universe is intelligently designed and just a simulation. So that won’t suffice as proof.

What might suffice? Well for one thing, assuming that there exists a civilization advanced enough to simulate universes, perhaps they are also clever enough to find a way to add clues about their existence and the simulated nature of their universes, into their simulated universes so that they can be found by intelligent beings within those universes. But why would they bother leaving such clues, even if they could? Perhaps they might do so in order to generate recursive computations. For example, they might be able to find their Big Answer faster if the intelligent beings in their simulations could eventually evolve to run their own universe simulations. And in order to help them along in that process, really smart universe-simulators might insert clues and knowledge into their simulated universes necessary to help their simulated civilizations to evolve the technology and knowledge necessary to start running their own simulations of universes!

Now let’s assume for the moment, that our universe is such a simulation, and that the simulators are clever enough to leave us clues to discover this fact — where might they leave them? Well it wouldn’t be in our DNA — that is far too high level and emergent. It would probably have to be in the underlying structure of space-time and the physical laws and constants themselves — for that is the level at which our simulation would most likely be encoded. Perhaps there is a message hidden for us to discover in the fabric of mathematics, space, time and physics. It’s worth a look, if nothing else to rule out the possibility that it is there.

Addendum

After thinking about this further for a while, a few additional interesting follow-on ideas emerged:

  • If in fact our universe is a simulation being run on an advanced simulation system by some ultra-advanced race of beings, then it would increase the probability that THEIR UNIVERSE (our meta-universe) is also just a simulation being run on a computer system by an even more advanced race of beings! So perhaps one reason why an advanced race of beings might want to attempt to simulate a universe is in order to determine whether it is possible that their own universe is a simulation. Furthermore, if their own universe is a simulation and if that simulation is a formal system then their knowledge of their universe is certainly limited by Godel’s theorem, and therefore simulating further universes is the only way for them to see beyond those limitations.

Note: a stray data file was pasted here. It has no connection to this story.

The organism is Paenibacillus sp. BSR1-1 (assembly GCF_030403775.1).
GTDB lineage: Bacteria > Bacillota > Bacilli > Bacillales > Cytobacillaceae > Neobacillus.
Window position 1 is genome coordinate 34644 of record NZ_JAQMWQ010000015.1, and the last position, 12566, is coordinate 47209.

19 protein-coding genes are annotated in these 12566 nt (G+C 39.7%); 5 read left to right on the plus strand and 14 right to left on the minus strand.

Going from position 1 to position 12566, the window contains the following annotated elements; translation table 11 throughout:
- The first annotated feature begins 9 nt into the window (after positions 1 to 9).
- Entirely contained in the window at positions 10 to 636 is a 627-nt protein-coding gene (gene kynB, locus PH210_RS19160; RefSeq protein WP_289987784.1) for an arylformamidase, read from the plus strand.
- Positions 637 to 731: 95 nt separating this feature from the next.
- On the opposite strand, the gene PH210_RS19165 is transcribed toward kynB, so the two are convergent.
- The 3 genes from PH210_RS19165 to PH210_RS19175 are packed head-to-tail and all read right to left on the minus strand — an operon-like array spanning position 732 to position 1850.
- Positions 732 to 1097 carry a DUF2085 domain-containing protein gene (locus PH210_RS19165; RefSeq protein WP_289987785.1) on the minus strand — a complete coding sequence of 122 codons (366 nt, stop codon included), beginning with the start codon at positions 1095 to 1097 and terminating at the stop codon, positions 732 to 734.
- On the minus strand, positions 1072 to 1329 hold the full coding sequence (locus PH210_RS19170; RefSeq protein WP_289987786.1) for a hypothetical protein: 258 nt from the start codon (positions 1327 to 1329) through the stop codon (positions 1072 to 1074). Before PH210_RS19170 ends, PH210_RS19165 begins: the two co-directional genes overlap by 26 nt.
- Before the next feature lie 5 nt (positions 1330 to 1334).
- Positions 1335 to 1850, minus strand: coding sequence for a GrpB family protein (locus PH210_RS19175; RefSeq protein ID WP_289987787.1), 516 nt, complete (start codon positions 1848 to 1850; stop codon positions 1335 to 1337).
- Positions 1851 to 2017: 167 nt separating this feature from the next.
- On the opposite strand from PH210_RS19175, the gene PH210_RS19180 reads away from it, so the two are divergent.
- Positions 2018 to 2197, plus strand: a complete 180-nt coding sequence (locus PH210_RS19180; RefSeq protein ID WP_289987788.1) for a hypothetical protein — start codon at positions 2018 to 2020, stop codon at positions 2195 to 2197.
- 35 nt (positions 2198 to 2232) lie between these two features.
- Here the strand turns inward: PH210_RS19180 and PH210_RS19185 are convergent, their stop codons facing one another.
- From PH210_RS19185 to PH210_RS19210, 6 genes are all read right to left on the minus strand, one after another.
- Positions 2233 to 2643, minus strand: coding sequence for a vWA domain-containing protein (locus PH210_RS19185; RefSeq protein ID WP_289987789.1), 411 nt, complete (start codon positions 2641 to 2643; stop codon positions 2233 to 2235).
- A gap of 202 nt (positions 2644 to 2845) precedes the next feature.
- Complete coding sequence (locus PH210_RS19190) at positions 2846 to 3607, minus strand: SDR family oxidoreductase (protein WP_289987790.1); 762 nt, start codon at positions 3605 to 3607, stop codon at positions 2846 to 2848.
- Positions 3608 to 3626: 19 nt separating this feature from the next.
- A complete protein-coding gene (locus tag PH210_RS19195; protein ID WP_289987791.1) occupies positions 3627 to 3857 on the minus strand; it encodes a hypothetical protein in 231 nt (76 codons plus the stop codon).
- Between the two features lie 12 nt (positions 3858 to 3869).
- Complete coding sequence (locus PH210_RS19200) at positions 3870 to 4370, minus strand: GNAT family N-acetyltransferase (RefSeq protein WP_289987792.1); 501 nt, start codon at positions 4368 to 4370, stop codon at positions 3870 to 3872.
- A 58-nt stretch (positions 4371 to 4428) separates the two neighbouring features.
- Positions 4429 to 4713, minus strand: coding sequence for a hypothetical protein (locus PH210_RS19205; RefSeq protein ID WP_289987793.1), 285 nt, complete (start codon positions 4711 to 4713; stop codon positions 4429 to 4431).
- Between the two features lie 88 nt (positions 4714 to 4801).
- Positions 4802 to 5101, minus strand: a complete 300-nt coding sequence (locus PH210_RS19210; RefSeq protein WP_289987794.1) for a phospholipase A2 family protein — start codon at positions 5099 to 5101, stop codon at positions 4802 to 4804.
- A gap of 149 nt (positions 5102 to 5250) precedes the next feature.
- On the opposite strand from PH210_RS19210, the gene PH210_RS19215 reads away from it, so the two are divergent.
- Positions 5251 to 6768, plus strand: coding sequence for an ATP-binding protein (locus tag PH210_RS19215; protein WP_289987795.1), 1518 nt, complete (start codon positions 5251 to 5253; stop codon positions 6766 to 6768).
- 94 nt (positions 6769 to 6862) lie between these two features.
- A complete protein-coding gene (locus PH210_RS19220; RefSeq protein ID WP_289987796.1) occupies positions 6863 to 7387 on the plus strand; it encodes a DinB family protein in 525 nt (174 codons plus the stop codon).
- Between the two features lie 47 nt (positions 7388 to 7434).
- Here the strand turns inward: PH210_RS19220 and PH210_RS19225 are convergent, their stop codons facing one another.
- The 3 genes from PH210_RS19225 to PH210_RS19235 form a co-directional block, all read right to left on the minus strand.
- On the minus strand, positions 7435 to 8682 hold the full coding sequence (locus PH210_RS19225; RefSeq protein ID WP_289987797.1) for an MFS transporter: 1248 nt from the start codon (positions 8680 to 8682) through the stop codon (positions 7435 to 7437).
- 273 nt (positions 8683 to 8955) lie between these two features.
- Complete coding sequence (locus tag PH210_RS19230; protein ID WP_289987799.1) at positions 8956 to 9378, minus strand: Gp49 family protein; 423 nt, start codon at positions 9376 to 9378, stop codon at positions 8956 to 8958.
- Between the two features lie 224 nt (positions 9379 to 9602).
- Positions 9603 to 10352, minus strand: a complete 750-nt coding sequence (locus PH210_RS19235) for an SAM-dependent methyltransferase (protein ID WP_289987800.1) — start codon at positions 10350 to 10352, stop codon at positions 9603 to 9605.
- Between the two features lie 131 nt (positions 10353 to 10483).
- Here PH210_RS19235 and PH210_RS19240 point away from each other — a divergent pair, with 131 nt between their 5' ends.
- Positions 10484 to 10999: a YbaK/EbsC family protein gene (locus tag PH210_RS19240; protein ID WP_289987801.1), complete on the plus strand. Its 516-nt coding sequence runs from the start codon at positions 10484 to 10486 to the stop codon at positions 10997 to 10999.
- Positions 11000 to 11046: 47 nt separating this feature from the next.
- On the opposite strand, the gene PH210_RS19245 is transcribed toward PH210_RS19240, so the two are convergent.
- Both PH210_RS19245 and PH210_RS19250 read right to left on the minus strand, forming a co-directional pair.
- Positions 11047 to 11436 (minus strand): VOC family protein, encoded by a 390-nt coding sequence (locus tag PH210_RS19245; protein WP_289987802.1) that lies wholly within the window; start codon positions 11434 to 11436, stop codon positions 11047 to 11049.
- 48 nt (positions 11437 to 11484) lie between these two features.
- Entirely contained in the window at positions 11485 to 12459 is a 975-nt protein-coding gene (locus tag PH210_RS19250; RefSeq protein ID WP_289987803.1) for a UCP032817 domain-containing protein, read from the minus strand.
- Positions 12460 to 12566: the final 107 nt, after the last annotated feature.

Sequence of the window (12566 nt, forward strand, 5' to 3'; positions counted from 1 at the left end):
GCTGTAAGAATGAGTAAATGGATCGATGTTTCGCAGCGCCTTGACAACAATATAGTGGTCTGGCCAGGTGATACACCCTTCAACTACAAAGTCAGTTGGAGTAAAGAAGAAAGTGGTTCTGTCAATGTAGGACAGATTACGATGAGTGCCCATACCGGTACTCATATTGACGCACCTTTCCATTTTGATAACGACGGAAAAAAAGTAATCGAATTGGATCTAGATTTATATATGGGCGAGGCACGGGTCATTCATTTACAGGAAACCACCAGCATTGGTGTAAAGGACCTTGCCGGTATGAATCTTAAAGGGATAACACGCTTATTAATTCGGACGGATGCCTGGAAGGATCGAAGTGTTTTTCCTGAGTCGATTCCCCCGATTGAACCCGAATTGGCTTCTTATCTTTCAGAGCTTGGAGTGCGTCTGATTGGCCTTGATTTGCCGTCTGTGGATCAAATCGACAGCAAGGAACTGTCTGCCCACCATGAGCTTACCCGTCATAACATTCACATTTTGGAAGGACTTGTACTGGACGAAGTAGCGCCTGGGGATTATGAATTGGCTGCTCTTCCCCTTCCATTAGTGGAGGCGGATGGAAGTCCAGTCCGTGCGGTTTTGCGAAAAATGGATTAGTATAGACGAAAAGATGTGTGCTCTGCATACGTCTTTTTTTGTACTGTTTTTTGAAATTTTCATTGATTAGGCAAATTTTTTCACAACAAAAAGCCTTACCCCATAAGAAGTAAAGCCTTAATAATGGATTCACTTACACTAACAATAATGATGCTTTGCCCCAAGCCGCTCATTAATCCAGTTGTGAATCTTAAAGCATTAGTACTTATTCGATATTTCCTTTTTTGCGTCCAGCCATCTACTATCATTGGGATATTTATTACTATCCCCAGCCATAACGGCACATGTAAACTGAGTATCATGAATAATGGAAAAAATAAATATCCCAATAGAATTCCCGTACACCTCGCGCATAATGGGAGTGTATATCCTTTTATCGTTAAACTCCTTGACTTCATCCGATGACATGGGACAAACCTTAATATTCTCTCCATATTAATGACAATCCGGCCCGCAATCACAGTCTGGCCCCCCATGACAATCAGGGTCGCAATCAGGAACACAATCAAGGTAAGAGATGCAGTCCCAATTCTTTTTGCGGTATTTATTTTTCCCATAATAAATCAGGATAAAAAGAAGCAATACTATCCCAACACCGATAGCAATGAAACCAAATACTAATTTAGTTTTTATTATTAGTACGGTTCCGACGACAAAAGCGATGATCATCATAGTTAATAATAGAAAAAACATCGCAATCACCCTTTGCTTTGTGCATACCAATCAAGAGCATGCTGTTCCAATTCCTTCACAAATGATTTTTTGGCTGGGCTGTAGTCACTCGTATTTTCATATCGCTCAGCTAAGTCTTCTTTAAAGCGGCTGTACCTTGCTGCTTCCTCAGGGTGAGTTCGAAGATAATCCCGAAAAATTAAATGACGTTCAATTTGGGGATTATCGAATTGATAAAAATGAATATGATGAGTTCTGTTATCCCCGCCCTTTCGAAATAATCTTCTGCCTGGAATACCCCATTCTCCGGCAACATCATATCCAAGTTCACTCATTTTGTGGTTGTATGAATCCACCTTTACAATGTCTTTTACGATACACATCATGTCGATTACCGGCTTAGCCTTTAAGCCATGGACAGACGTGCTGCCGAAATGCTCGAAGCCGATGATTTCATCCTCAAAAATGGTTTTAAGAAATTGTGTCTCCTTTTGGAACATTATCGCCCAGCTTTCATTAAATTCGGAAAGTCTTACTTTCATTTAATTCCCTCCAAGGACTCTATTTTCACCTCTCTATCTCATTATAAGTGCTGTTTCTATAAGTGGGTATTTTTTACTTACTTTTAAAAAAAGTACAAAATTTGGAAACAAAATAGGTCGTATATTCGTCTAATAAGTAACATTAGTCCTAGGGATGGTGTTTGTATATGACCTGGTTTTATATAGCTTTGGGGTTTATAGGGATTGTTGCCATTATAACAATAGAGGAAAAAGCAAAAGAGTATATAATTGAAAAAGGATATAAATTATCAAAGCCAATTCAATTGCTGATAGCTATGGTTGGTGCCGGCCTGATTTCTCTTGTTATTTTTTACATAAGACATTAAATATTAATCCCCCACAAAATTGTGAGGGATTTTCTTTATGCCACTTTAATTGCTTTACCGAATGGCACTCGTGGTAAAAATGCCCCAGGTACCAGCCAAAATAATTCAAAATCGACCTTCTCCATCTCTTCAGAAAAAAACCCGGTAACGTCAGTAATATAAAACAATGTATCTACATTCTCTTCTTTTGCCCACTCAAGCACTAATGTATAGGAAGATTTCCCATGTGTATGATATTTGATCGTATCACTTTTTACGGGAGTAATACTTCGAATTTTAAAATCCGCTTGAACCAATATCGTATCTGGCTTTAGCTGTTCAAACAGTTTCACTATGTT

• Another interesting thought is that if a given universe U is a simulation running within another universe U’ then the question arises, how might communication take place between the beings in those two universe? Consider our own case. Life on Earth has only been around for a tiny blip on the cosmic timescale of this universe; and our solar system is a miniscule backwater of our galaxy, let alone our entire universe. Furthermore, we may not be that unique or that intelligent — there could be billions of other species that are equally or more interesting than us. In order to establish communication with our creators, we would have to somehow get their attention first, and this is a cosmic signal-to-noise problem. What could we do to get their attention? I think there are a few options:
    • Do something that affects a large region of space. For example, create a clearly non-random, non-natural arrangement of stars, assuming we could do that. Create a bunch of black holes or pulsars, or make a pulsar emit energy in a noticeable way. (Interesting side-thought — maybe pulsars are beacons created by advanced races within our simulation to signal their presence to one another and to the creators of our simulation — that would be one way to get noticed).
    • Do something that affects a large region of time. We would probably need time-travel technology to do this — but if we had it we could potentially go back to a time just after the Big Bang and make a few simple changes that would result in a vastly different universe today. That would certainly send a big signal, if we could do it.
    • Hack their simulation and try to create a bug or error. This is risky though — it might result in our own accidental destruction (lost or corrupted data; or a bad computer virus running rampant through the cosmos, etc.) or the entire simulation (our universe) being shut down by an annoyed cosmic bug-fixer.
    • Do something that affects the fundamental properties of our universe. For example, could we do something that would change the physical constants somehow? If looking at these properties is a logical place to search for a hidden message from our creators, then these properties might also be a logical place to send messages back to them. I have no idea how we could modify the fundamental physical constants of our universe.